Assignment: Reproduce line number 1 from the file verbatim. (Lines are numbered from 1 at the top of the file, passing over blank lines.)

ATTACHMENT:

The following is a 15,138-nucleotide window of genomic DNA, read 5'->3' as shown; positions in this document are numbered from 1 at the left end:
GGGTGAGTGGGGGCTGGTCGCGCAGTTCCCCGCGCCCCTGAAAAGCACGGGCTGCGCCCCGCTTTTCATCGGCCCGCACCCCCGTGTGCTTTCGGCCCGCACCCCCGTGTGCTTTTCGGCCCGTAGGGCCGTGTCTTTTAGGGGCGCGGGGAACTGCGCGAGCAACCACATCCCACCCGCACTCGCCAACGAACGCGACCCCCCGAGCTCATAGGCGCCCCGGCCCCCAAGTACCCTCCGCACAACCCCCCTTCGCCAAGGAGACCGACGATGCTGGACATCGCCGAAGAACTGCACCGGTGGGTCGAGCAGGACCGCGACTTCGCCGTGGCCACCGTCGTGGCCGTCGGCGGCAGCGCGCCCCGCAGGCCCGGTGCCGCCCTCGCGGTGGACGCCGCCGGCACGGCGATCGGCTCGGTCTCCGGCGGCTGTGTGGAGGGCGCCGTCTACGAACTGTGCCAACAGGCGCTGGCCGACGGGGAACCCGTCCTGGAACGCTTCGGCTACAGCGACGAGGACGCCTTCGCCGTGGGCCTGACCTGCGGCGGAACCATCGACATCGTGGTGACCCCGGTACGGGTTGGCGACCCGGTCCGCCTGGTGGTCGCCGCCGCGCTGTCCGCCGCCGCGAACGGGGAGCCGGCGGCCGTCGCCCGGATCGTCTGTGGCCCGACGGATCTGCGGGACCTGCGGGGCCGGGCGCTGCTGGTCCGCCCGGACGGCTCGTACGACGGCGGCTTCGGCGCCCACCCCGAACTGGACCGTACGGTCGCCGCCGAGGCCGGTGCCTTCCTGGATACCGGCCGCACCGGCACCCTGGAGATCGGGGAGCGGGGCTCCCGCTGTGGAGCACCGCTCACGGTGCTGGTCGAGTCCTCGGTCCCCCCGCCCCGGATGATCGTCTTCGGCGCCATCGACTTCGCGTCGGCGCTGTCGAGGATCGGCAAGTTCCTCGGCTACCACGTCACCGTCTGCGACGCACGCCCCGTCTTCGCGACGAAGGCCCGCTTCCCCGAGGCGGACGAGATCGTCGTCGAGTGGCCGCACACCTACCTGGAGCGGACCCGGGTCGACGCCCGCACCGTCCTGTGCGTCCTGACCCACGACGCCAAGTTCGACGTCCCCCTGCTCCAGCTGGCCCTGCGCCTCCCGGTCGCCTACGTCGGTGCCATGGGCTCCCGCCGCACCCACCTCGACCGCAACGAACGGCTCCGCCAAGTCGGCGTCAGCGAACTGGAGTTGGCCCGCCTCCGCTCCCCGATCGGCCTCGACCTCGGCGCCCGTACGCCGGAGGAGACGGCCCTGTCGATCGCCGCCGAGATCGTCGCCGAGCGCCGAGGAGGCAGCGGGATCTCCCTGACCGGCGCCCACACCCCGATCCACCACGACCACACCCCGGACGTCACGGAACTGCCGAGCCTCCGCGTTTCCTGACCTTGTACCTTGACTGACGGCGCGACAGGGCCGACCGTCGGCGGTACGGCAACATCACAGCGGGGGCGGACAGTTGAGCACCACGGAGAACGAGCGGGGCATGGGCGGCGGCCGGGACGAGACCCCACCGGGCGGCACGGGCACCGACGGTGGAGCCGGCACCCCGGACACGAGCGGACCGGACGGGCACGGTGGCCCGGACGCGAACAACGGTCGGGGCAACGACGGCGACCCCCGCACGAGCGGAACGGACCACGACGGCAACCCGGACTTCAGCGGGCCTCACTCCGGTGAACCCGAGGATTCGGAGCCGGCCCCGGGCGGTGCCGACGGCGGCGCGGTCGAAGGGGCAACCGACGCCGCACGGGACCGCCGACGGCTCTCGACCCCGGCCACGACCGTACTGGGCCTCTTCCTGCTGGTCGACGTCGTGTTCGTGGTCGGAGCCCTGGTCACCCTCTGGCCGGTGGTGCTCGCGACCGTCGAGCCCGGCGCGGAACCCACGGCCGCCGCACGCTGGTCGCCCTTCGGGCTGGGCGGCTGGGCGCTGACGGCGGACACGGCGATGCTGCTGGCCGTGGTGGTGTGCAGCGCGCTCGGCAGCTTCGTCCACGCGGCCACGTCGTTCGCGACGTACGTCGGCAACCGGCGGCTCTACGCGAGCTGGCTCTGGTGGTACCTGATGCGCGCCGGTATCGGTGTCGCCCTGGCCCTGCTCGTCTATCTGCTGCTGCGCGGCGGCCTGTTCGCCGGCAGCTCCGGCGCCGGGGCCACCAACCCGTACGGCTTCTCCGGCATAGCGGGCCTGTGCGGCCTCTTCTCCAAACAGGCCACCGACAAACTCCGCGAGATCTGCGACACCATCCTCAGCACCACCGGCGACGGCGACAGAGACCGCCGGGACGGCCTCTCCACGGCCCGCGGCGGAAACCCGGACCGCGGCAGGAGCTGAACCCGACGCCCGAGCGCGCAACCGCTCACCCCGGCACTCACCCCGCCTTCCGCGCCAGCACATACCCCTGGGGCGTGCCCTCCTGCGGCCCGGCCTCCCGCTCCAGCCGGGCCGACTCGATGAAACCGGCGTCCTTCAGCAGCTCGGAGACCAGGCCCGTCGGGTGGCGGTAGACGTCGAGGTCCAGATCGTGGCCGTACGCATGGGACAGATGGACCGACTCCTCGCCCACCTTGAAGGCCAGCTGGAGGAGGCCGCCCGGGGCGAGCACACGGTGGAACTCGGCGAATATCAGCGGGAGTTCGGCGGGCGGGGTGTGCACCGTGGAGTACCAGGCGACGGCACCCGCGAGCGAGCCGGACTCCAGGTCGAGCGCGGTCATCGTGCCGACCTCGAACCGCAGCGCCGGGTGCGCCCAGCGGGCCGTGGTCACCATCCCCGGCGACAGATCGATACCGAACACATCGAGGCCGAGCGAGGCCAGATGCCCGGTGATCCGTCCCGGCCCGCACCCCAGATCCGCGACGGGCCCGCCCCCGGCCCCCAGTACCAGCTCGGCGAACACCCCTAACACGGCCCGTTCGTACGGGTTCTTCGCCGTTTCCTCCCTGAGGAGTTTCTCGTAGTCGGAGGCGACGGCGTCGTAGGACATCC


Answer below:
The following is a 15,138-nucleotide window of genomic DNA, read 5'->3' as shown; positions in this document are numbered from 1 at the left end: